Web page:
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Once a filthy prison for rowdy or drunk miners, the territorial jail is now one of the major attractions at the Park City Museum.

Walking down Historic Main Street, with its cute shops, colorful historic buildings, clean sidewalks, and pleasant mountain air, it can be difficult to imagine what Park City looked like 100 years ago. Things were almost exactly the opposite. During the heyday of the mining era, Park City was not the picturesque mountain escape by any means; it was filthy and full of promiscuity. After long, hard, and hazardous days in the mines, miners flocked to Main Street to drown their worries at one of the dozens of local watering-holes. They weren't the only ones; mining towns drew all manner of depravity. Needless to say, petty crimes, drunkenness, prostitution, and general rowdiness were common and often resulted in a stint at Park City's territorial jail, a.k.a. the dungeon.

Built in 1885, the jail was nothing short of dreadful. Dark, dank, and cold, it offered no running water or electricity, just a dirt floor with a wood stove in the middle, its only creature comfort. When a concrete floor and toilet were added in 1906, the Park Record declared the jail was finally, "fit for human beings to live in." Behavior that earned you a trip to the jail included drunkenness, disturbing the peace, fighting, prostitution, petty larceny, and so forth. Mine union organizers and strikers were also known to be throw into jail from time to time during the early part of the 20th century when union activity peaked. In fact, in 1916 the insignia for the Industrial Workers of the World was burnt onto one of the cell walls using candle smoke by some unknown unionized miners. Generally, anyone charged with a more serious crime was sent to the Summit County jail in Coalville.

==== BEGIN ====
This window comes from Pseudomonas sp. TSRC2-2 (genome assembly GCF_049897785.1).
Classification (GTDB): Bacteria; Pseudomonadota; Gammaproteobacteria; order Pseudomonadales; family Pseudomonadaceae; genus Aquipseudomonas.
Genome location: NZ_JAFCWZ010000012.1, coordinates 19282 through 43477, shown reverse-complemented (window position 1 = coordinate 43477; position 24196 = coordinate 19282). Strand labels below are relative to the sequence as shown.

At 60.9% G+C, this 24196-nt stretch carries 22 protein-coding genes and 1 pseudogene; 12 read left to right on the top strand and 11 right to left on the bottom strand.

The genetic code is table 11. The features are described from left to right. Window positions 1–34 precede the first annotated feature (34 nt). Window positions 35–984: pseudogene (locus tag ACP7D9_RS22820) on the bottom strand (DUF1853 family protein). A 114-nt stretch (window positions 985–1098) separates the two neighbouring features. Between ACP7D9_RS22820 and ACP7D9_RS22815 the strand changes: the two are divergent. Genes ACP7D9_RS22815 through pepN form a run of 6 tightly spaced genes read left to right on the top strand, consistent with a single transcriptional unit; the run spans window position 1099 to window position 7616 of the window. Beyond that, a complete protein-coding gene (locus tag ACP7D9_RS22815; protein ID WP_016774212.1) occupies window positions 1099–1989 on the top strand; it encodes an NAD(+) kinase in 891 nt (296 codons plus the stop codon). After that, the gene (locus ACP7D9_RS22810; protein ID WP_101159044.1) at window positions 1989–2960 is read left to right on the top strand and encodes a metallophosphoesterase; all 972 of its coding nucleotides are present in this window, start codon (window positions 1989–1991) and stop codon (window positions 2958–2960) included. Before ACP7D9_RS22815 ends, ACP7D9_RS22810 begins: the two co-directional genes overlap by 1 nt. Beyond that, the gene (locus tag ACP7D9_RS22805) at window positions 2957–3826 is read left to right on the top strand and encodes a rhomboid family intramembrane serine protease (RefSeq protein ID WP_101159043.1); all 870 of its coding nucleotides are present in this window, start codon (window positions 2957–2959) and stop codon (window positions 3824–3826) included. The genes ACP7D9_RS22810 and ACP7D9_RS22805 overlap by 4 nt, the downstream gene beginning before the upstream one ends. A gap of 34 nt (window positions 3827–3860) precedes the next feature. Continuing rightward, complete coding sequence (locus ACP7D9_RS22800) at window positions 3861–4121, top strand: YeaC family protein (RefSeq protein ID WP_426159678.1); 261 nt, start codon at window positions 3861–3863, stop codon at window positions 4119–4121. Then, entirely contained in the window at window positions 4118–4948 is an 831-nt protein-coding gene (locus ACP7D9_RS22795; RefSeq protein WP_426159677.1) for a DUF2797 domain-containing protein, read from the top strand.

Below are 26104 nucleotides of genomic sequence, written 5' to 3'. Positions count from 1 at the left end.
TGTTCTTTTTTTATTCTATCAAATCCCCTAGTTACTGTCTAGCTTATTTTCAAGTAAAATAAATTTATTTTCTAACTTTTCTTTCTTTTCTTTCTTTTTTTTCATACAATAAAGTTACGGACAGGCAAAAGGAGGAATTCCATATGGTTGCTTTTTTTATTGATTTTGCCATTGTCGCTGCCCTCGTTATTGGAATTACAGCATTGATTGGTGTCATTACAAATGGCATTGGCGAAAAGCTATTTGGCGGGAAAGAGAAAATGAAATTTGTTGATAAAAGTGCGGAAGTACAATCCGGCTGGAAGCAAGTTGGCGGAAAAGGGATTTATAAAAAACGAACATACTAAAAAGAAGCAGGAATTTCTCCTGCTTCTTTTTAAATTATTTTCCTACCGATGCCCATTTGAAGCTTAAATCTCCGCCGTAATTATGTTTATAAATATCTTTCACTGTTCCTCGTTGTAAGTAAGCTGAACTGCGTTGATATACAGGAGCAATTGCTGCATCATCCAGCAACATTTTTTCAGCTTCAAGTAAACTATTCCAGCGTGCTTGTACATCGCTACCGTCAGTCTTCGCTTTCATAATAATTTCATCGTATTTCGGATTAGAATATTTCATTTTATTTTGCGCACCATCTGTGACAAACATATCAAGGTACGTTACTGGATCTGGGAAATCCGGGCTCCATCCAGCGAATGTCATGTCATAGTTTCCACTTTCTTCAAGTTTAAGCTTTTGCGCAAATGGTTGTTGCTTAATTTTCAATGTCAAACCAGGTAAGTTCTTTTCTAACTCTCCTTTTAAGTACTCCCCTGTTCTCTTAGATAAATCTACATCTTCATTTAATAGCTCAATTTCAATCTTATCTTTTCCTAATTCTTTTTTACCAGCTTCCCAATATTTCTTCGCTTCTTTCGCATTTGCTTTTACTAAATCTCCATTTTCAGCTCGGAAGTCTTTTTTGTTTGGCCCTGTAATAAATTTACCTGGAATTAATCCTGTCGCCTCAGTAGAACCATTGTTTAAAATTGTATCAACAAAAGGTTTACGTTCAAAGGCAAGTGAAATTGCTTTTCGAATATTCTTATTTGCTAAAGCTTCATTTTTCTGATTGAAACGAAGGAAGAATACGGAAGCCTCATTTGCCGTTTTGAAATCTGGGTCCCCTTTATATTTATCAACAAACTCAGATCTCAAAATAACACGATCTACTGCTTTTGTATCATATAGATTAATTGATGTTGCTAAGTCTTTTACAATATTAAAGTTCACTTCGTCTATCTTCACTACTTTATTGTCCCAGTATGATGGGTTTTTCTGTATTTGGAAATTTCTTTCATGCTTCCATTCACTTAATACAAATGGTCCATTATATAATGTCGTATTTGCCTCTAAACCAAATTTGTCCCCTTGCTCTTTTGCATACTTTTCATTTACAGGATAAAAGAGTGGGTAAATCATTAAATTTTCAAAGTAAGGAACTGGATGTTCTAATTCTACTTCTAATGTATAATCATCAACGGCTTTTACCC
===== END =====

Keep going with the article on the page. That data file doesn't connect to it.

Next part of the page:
The jail housed its final prisoners, Neil Brown and Claude Hurley, in 1966. Incidentally, they were only kept there because they somehow managed two successful escapes from the contemporary Park City jail, after which the authorities opted to toss them in the "old historic dungeon." By that time "the dungeon" actually hadn't been used actively for a number of years. 

Today, the dungeon is one of the biggest attractions at the Park City Museum, but according to Park City legends, the dungeon is haunted (at least if you believe what they say on the Ghost Tours). "We've heard stories from some visitors who say they’ve heard or seen something and some of our staff don’t like going in the jail when they’re alone or the lights are off," says Mahala Ruddell, the Research Coordinator of the museum. "I will say that at least 11 people died there. But people will probably just have to decide for themselves whether or not they believe its haunted."

You can step inside the jail for yourself and find out more about its unsavory history and the prisoners who were kept there by visiting the Park City Museum

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